Go vs Dimagiba
GR No. 151876 (June 21, 2005)
Petition for the Review of Certiorari of the Orders of the RTC of Baguio

 Respondent Fernando L. Dimagiba issued to Petitioner Susan Go thirteen (13) checks which, when presented to the drawee
bank for encashment or payment on the due dates, were dishonored for the reason "account closed”.
 Dimagiba was prosecuted and subsequently convicted by the MTCC (Municipal Trial Court of Cities) for 13 counts of violation
of BP 22 (imprisonment, indemnification, and payment of fine)
 Dimagiba’s appeal was raffled to Branch 4 of the RTC.
 On May 23, 2000, RTC denied said appeal and sustained his conviction
 With no further appeal, RTC issued on February 1, 2001, a Certificate of Finality of Decision
 On Feb. 14, 2001, MTCC issued an order directing Dimagiba’s arrest, as well as a Writ of Execution to enforce his civil
 On February 27, 2001, Dimagiba filed a Motion for Reconsideration of the MTCC Order. He prayed for the recall of the Order
of Arrest and the modification of the final Decision, arguing that the penalty of fine only, instead of imprisonment also, should
have been imposed on him. MTCC denied this motion.
 On Otcober 9, 2001, he filed with the RTC of Baguio a Petition for a writ of habeas corpus
 The RTC held that this rule should be retroactively applied in favor of Dimagiba. It further noted that (1) he was a first-time...
offender and an employer of at least 200 workers who would be displaced as a result of his imprisonment; and (2) the civil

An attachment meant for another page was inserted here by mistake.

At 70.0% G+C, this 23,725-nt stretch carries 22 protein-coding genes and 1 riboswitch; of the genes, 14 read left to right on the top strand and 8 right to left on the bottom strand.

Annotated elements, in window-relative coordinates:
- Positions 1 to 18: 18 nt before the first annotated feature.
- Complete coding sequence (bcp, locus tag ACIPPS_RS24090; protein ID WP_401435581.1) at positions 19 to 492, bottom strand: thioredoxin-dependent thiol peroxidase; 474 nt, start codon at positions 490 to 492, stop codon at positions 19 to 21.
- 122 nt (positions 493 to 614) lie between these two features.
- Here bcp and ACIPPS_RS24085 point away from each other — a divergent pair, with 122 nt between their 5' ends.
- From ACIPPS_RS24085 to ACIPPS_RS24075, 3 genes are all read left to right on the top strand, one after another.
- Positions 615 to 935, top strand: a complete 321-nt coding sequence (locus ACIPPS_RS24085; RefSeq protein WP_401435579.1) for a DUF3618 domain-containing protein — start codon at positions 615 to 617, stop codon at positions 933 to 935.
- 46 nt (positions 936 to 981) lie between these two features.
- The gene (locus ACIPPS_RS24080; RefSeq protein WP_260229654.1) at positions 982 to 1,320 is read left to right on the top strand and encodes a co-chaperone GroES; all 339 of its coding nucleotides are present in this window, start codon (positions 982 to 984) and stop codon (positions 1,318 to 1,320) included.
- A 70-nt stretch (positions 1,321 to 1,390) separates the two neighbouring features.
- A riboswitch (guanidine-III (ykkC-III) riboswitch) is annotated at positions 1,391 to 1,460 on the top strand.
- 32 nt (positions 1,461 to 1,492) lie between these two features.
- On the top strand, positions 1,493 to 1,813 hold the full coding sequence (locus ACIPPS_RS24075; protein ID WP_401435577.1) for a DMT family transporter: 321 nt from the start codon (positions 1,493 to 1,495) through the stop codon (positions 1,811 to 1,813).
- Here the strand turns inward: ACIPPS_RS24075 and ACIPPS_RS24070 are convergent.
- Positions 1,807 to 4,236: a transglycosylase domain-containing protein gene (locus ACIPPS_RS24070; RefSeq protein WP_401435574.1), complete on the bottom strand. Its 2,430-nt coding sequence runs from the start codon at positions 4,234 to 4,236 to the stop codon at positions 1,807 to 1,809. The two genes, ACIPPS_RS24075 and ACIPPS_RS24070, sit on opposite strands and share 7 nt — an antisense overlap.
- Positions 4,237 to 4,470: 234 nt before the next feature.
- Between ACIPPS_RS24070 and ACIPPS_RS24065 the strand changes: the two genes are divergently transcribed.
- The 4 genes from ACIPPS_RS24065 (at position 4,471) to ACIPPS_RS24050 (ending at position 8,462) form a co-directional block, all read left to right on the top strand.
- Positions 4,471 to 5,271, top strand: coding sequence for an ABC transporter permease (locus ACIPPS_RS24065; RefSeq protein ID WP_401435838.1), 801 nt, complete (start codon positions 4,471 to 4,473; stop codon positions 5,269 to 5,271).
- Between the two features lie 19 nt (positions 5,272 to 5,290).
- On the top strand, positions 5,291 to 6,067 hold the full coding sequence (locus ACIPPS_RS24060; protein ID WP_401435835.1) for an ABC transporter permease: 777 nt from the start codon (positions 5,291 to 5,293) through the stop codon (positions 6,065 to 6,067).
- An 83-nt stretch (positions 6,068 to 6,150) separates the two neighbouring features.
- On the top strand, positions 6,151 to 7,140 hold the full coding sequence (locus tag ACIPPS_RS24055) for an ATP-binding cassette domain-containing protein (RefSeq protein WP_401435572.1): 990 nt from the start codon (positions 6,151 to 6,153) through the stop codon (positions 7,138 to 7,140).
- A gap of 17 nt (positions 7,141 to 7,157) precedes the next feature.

liability had already been satisfied through the levy of his properties.
 Petitioner Go filed a Motion for Reconsideration of the RTC orders

 Was the decision, amending a final and conclusive decision of Branch 4 MTC, to release Dimagiba under the jurisdiction of the
RTC judge Bracnh 5?
 Was Dimagiba entitled to the beneficent policy?
 Was the fine of 100,000 the correct minimum fine?
 Was due process followed in the hearing and deciding of Dimagiba’s petition for Habeas Corpus
 Summary: was the Petition for habeas corpus validly granted? Was it proper?

 No. RTC-Branch 5 did not have the jurisdiction to modify the lawful judgment because the decision already attained finality
with RTC-Branch 4 (which merely sustained the decision of MTCC Baguio City which had full knowledge of all relevant
circumstances and who imposed penalties within the confines of law)
 No. The Circular is not an amendment to the law but a mere reference as to which penalty should be imposed on the convicted.
 Original indemnification fine and imprisonment sentence is enforceable
 Petition (of Go) was granted
 Petition for habeas corpus of Dimagiba was denied.

People vs. Abello

GR No. 151952
Appeal to the Decision of the Court

 Appellant Heracleo Abello y Fortada (Abello) was convicted of one count of rape by sexual assault under RA 8353 and two
counts of sexual abuse under the Child Abuse Law committed against his step daughter, AAA. The following information for
rape was filed against the appellant: (note there are three Informations filed, one for rape and two for sexual assault).

1. “That on or about the 8th day of July 1998, in Navotas, Metro Manila, and within the jurisdiction of this
Honorable Court, the above-named accused, being a step-father (sic) of victim AAA,4 with lewd design and by